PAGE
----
Aluminum   $ 2.1505 kg        |         Cobalt   $ 33.420 kg        |         Copper   $ 8.2940 kg        |         Gallium   $ 222.80 kg        |         Gold   $ 61736.51 kg        |         Indium   $ 284.50 kg        |         Iridium   $ 144678.36 kg        |         Iron Ore   $ 0.1083 kg        |         Lead   $ 2.1718 kg        |         Lithium   $ 29.821 kg        |         Molybdenum   $ 58.750 kg        |         Neodymium   $ 82.608 kg        |         Nickel   $ 20.616 kg        |         Palladium   $ 40303.53 kg        |         Platinum   $ 30972.89 kg        |         Rhodium   $ 131818.06 kg        |         Ruthenium   $ 14950.10 kg        |         Silver   $ 778.87 kg        |         Steel Rebar   $ 0.5063 kg        |         Tellurium   $ 73.354 kg        |         Tin   $ 25.497 kg        |         Uranium   $ 128.42 kg        |         Zinc   $ 2.3825 kg        |         

As the circular economy grew in importance, many miners were also starting to look more closely at recycling operations, it was stated during a panel discussion covered by Mining Weekly.

Financial Times commodities correspondent Harry Dempsey, who moderated, referred to the apparent exponential rise of recycling and the circular economy as demand for critical minerals rose for the global energy transition.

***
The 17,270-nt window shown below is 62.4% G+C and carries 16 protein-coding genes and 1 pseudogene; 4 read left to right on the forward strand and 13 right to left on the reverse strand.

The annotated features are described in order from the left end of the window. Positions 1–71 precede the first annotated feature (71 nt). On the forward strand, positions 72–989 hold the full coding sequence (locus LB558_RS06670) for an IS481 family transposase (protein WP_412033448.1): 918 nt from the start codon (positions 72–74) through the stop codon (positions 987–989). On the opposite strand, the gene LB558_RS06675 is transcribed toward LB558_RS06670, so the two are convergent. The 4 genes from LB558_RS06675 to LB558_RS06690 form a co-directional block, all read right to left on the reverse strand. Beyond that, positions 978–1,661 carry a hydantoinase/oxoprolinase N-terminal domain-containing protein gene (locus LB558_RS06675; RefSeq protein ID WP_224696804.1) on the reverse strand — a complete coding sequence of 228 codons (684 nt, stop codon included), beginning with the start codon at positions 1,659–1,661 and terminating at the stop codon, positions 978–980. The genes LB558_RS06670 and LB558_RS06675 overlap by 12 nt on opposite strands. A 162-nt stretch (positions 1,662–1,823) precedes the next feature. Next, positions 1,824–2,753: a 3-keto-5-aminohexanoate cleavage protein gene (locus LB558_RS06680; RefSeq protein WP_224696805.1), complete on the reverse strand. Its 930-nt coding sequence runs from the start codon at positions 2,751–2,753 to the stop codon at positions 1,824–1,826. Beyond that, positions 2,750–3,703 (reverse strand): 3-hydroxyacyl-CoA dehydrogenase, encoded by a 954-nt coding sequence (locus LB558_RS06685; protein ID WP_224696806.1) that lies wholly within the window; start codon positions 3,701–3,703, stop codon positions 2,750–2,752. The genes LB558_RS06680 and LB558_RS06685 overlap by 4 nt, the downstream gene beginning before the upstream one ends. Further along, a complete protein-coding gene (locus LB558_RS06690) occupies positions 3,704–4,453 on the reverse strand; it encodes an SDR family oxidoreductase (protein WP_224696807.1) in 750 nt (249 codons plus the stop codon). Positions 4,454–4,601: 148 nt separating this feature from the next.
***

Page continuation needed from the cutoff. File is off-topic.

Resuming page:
Panel participants were Glencore global recycling head Kunal Sinha, Norsk Hydro executive VP corporate development Trond Olaf Christophersen, International Copper Association material stewardship global director Louise Assem, and Circular CEO Douglas Johnson-Poensgen.

Cross-portfolio upcoming demand for critical minerals is roughly calculated to be six times greater than current supply, pointing to the need for as much responsible mining production as possible between now and 2050.

“Even if you ramp up all the responsible production you can between now and 2050, we think there’s still a gap. It’s hard to quantify, but there’s still a gap. So, how you meet that gap is through what we would like to think of as responsible consumption, which is essentially your circular economy,” said Sinha.

“The circular economy is not just recycling. It’s product life extension, repair, reuse, all of that, and the very last step is recycling, so it’s not a competition with primary mining because you need as much mining as you can responsibly do, but you also need to consume more responsibly and have a circular ecosystem.

“Every mining company is different.

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